The Zombie Rights Campaign Blog

Atomic Age Cinema TV 2: Atomic Boogaloo (A Critical Analysis of this Bold New Work)


Today at The Zombie Rights Campaign we are privileged to review and discuss what may be the most important film to ever critically examine the plight of the Differently Animated in American Culture: Atomic Age Cinema TV 2: Atomic Boogaloo.

A great deal more below the cut.

AAC2: EB is the second in an ongoing series of meta-filmmaking experiments from the Atomic Age Cinema team, well-known independent filmmakers and gadflies in the Bloomington, Indiana avante-garde scene, but is the first to employ its well-known Zombie star and co-founder Baron Mardi in a radical re-imagining and rejection of the entire Romero-Russo zombie movie school.

From the very beginning, AAC2 both confronts and subverts the R-R conception of Zombies, as Baron Mardi invokes the name and image of famed Romero collaborator Tom Savini in a black magic ritual to reanimate the dead, directly subsuming the Anti-Metaphysical worldview of post-Night of the Living Dead zombiism directly into the classical Voodoo zombie mythos. Boldly striking back against the empiricism and war/disease/societal decay metaphors preferred by modern American and British film creators, Mardi asserts the supremacy of the original spiritual/mystical Undead, attempting to bridge contemporary independent film with the Golden Age of Hollywood and its interpretation of the Tragic Non-Human.

(Baron Mardi in the midst of recontextualizing the Romero-Russo-Savini Movie Paradigm)

Even more stirring from a Zombie Rights perspective is the fact that said refutation and forcible reversion of the cinematic zombie is being done by a Zombie himself, a singular figure who combines the Voodoo Priest and Zombie archetype into an entirely original form, what might be called the Fully Self-Actualized Meta-Mystical Zombie.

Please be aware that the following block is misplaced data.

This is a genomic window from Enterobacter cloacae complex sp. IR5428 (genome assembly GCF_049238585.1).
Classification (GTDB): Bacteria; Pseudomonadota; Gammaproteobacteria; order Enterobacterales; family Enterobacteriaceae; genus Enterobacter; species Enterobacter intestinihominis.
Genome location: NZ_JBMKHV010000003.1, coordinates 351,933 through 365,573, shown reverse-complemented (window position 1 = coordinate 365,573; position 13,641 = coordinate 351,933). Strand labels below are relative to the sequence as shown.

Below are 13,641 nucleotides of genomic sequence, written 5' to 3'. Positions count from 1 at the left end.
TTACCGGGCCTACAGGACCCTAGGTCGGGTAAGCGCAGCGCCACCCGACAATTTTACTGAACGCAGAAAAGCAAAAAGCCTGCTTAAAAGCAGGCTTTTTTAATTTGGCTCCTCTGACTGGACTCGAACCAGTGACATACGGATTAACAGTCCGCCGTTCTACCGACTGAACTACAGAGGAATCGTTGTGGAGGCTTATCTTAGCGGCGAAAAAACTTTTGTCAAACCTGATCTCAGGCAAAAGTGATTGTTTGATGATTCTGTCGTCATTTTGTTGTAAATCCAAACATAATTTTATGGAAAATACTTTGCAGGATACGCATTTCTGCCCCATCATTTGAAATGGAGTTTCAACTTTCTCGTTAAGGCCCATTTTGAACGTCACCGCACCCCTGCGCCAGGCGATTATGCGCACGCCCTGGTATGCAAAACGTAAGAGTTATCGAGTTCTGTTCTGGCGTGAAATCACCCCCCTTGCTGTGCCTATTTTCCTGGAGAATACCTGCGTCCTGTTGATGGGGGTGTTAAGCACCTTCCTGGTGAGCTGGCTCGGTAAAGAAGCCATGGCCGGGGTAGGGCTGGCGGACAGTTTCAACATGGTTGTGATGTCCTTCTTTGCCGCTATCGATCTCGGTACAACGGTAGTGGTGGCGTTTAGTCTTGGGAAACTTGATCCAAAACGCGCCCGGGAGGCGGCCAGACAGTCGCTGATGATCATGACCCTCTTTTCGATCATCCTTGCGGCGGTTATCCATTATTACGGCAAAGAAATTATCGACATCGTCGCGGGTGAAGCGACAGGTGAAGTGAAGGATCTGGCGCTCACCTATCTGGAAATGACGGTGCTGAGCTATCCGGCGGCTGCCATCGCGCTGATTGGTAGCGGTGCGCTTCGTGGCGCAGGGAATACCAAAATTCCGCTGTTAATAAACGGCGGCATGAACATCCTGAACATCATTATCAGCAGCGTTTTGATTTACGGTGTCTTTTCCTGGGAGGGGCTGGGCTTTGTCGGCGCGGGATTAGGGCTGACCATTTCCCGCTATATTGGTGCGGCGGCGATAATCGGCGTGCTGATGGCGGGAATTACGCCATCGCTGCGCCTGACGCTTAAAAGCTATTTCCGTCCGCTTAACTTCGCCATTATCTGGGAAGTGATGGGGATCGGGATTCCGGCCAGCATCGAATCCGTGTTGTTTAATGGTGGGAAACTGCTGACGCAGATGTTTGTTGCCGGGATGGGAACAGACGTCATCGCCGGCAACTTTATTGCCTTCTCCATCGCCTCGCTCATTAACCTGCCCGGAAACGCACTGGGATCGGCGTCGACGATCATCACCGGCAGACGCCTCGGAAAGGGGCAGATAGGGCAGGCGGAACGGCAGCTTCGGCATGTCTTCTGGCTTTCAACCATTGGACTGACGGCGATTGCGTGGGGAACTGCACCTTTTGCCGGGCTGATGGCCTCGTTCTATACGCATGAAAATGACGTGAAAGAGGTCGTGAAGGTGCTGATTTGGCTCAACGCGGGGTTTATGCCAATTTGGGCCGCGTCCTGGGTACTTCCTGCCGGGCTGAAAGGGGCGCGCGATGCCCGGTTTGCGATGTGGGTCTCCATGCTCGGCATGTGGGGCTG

Aware of and attempting to transcend the inglorious history of Zombies on-screen, Mardi references and discards as unworthy of further mention the Fulci-Bava-Argento Axis of European horror, which even now finds new Unlife in its Iberian offshoots. Note carefully his use of a magical sombrero as the source of his dark magical powers; is he stating a belief in the superiority of the de Ossorio tradition, which places the Zombie within a larger pantheon of complex Undead spirits as opposed to the Fulci understanding, which places them in a Demonic or Infernal context? Perhaps it’s a sly dig at the infamously hackneyed realization of de Ossorio’s cinematic vision, which was always compromised in its execution by a lack of technical skill and directorial inventiveness? The mundane nature of the magical totem could also signify the crass and hyper-commercial nature of the modern cinematic zombie, drawing attention to the mass-produced feel of modern horror films made explicitly for, and marketed almost exclusively at the horror community.

Having staked a claim to a bold new emergent field of Zombie Film, the film turns a cold eye upon would-be reinventors of American Zombiism whose narrowness of vision confines their understanding of the Undead on Film to a post-Romero universe. AAC viciously satirizes these self-limited intellectual lightweights by sending into their midst a Voodoo Zombie, who is mistaken, in a profound and cruel act of ignorant violence for a puppet of the staid Romero hegemony.

Their cinematic gaze falls with particular harshness on Max Brooks, author of World War Z and The Zombie Survival Guide, whose work is rumored to be in development by major Hollywood players including Brad Pitt. Brooks’ labors have launched a veritable new genre of post-modern humor at the expense of the Zombie, including such recent flavors of the month as Seth Grahame-Smith; what these authors lacked in the main, however, was any appreciation of the rich history of the Zombie as icon, the Iconology of the Undead. As the modern audience lacks appreciation for, or even the memory of Zombies as committed to film and printed page in the early 20th century, the 21st century scribblers brush aside the legacy of fog-swept moonlight nights and White America’s fear of alluring yet alien African culture, instead choosing to push forward into a sterile post-racial dystopian vision, for Brooks, or a tongue-in-cheek anachronistic insertion of Zombie tropes into unrelated and thoroughly unthreatening Regency-era fiction (conveniently free of copyright restrictions and hence the need for a majority of original content) for Grahame-Smith.

AAC cuts these post-modern authors and their fans to the quick, accusing them of membership in a retrograde and insensitive culture of violence in a starkly realist climax of violence. The film seems to ask us, in haunting and memorable fashion, if our participation in Zombie Cinema is as the hypermasculine, sadistic aggressor, or if perhaps we draw some masochistic thrill at vicarious victimhood through our Undead proxies on screen. “Are you not entertained?” it boldly interrogates the viewer.